clear, I suspect the one that works for you is the "Clothes Moth"
                version. Or is it in fact the "Pantry Moth" or perhaps the "Gypsy
                Moth" versions?

                ------
                http://tinyurl.com/6lewkl
                <http://www.saferbrand.com/store/product.asp?dept%5Fid=34&pf%5Fid=07270>

                Safer® Brand Clothes Moth Alert Trap
                Best used for: Eliminating > Moths

                Traps contain a patented pheromone lure that traps clothes moths.
                Protects clothing and furniture from costly moth damage. Contains 2
                traps per box.

                ON SALE! $6.99

                Regular Price: $7.99
                ------
                http://tinyurl.com/5h5g6y
                <http://www.saferbrand.com/store/product.asp?dept%5Fid=34&pf%5Fid=05140>

                Safer® Brand Pantry Pest Trap
                Best used for: Eliminating > Moths

                Attracts and traps male grain moths, flour moths, meal moths, and
                seed moths. 1 trap covers a 1,000 sq. ft. area. Contains 2 traps per
                box. Model 05140

                $7.50
                ------
                http://tinyurl.com/6j4s3m
                <http://www.saferbrand.com/store/product.asp?dept%5Fid=34&pf%5Fid=47050>

                Safer® Brand Gypsy Moth Trap
                Best used for: Gypsy Moth Control > Moths

                Ready to use. Contains patented Biolure controlled release pheromone
                system to lure insects into the trap and disrupt the mating cycle.

                $10.69
                ------

                Thanks for Everything!
                One Love, R
                ++++++

                "Chris" <congadaddy@...> wrote:
                > As for the moths that can get into your skins, or your pantry, for
                that matter, -
                > Someone recommended SAFER moth traps. I got some off eBay and
                have been moth/worm free ever since. No smells or chemicals, just
                happily moth free.
              • Rachel Nguyen
                Speaking of moths: I am reheading a couple of drums from a local school and when I took off the old skins the edge around the ring was filled with moth eggs.
                Message 7 of 28 , Jul 18, 2008
                  Speaking of moths:

                  I am reheading a couple of drums from a local school and when I took off
                  the old skins the edge around the ring was filled with moth eggs.
                  YUCK! I ran them outside to the trash can immediately, then washed the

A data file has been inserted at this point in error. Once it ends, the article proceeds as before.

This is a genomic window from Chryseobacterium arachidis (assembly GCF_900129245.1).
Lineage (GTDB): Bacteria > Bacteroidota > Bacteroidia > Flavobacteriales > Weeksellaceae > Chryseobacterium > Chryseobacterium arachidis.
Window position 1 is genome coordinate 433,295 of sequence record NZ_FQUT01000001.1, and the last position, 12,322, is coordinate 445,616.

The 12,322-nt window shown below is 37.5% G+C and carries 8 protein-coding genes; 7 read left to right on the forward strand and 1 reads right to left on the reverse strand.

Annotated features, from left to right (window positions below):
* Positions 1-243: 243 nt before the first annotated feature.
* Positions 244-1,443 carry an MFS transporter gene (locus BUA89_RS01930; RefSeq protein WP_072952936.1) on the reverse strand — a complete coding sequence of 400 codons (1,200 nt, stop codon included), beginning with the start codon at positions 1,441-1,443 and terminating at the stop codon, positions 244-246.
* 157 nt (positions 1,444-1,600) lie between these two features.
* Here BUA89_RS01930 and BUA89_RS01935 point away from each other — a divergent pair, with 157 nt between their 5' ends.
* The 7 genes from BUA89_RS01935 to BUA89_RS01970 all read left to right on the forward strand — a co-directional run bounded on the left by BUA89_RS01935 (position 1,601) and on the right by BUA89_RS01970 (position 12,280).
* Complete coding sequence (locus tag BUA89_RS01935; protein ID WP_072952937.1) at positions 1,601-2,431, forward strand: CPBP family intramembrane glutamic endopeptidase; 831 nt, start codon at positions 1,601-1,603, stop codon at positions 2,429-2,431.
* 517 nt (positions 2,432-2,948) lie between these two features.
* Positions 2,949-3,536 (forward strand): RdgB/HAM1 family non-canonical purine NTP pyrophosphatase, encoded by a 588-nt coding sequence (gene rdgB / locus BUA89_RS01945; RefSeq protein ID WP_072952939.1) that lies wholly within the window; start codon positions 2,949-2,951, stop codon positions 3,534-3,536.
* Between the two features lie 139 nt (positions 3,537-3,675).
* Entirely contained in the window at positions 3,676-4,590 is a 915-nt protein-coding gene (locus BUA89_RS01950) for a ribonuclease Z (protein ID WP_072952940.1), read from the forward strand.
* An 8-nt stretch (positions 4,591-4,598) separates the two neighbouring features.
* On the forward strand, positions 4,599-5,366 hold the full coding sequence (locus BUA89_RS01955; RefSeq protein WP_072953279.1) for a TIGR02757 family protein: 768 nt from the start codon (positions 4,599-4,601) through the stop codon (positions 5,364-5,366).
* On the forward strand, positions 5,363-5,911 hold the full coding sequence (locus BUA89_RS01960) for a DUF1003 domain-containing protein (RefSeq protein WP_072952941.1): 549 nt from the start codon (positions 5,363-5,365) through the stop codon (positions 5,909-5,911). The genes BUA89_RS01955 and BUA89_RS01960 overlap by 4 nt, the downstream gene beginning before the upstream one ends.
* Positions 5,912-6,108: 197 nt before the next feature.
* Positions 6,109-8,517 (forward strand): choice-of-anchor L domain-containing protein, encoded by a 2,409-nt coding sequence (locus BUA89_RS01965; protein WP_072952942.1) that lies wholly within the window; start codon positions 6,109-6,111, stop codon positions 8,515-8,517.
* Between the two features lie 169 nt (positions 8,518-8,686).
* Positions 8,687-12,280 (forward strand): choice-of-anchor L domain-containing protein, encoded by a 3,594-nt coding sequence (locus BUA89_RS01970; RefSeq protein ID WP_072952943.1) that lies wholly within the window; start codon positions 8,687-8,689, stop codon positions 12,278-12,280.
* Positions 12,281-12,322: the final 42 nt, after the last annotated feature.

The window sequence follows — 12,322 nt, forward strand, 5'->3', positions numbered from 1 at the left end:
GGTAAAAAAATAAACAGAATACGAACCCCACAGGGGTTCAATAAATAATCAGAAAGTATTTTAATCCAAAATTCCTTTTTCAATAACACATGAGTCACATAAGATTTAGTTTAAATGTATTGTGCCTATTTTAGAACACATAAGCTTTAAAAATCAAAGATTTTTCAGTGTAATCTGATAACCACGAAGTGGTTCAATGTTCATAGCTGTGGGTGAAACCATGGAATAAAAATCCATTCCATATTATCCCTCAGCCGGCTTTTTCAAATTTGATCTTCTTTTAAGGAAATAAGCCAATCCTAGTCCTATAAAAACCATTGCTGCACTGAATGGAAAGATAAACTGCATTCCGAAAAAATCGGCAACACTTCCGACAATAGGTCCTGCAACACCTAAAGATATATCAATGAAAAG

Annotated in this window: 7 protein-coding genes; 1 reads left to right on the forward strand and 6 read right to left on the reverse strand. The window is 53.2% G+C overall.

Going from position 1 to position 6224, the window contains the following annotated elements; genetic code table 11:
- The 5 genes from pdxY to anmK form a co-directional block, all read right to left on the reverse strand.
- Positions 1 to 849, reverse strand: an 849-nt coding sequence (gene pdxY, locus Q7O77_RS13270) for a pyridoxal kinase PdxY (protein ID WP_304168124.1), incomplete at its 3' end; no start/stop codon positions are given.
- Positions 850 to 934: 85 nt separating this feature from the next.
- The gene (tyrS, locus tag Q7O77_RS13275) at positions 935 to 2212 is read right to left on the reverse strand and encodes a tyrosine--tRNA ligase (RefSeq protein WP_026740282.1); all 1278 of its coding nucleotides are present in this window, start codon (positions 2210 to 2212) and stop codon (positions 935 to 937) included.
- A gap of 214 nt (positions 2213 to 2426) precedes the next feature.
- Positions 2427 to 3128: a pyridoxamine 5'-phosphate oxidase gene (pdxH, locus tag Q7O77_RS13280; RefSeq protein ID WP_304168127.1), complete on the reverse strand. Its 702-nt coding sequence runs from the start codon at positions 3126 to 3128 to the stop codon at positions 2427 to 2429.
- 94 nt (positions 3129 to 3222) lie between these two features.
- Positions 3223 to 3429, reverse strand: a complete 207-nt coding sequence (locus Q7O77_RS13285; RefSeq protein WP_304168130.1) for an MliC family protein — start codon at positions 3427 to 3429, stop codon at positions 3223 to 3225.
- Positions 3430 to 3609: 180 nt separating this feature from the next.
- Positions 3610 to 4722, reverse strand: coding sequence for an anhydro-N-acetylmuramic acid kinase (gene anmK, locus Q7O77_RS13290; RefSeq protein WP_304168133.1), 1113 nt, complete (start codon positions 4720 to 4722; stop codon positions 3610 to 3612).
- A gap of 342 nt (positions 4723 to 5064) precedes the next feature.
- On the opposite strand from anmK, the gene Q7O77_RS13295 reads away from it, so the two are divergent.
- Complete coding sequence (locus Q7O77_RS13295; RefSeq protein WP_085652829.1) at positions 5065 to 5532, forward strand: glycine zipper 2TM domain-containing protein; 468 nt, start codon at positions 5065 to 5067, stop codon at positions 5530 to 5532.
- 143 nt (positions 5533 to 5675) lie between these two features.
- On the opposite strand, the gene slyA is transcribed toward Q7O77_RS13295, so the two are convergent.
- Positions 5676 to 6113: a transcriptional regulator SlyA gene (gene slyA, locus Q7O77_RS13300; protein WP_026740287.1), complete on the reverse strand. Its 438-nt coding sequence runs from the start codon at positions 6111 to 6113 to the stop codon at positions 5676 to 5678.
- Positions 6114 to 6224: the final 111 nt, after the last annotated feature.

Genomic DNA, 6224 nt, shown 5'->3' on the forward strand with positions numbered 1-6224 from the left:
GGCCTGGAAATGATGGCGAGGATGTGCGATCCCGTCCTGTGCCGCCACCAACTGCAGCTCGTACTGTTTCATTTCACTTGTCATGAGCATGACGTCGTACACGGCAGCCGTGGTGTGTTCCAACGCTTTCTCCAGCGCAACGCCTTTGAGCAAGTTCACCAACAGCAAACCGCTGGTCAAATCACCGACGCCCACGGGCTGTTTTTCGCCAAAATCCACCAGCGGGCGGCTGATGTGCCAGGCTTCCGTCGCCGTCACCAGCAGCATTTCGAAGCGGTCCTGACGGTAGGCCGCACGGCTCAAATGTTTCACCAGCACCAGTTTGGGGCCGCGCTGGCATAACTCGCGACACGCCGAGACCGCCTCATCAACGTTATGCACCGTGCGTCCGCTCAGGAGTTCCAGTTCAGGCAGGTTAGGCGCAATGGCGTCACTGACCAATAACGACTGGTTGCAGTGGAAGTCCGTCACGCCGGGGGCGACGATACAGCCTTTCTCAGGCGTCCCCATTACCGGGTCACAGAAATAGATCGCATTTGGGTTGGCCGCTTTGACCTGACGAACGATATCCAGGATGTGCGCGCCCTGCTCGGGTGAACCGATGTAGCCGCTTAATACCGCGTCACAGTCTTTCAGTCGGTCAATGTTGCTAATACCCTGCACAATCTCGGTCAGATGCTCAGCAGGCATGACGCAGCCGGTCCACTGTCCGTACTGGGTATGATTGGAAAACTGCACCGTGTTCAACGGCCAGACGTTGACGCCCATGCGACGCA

ring to get the rest of the eggs off. I think the drums had been
                  sitting in a closet for awhile.

                  I can attest to the effectiveness of 'pantry pest' moth traps for pantry
                  moths. When we bought our house we had unexpected little friends living
                  in our cabinets.

                  I'd assume the clothes moth traps would work well too.

                  Best,
                  Rachel

                  Reverend R Clark wrote:
                  >
                  > Greetings Chris and ALL!
                  >
                  > "SAFER" brand traps offer a solution to more than one moth. To get
                  > clear, I suspect the one that works for you is the "Clothes Moth"
                  > version. Or is it in fact the "Pantry Moth" or perhaps the "Gypsy
                  > Moth" versions?
                  >
                  > ------
                  > http://tinyurl.com/6lewkl <http://tinyurl.com/6lewkl>
                  > <http://www.saferbrand.com/store/product.asp?dept%5Fid=34&pf%5Fid=07270
                  > <http://www.saferbrand.com/store/product.asp?dept%5Fid=34&pf%5Fid=07270>>
                  >
                  > Safer® Brand Clothes Moth Alert Trap
                  > Best used for: Eliminating > Moths
                  >
                  > Traps contain a patented pheromone lure that traps clothes moths.
                  > Protects clothing and furniture from costly moth damage. Contains 2
                  > traps per box.
                  >
                  > ON SALE! $6.99
                  >
                  > Regular Price: $7.99
                  > ------
                  > http://tinyurl.com/5h5g6y <http://tinyurl.com/5h5g6y>
                  > <http://www.saferbrand.com/store/product.asp?dept%5Fid=34&pf%5Fid=05140
                  > <http://www.saferbrand.com/store/product.asp?dept%5Fid=34&pf%5Fid=05140>>
                  >
                  > Safer® Brand Pantry Pest Trap
                  > Best used for: Eliminating > Moths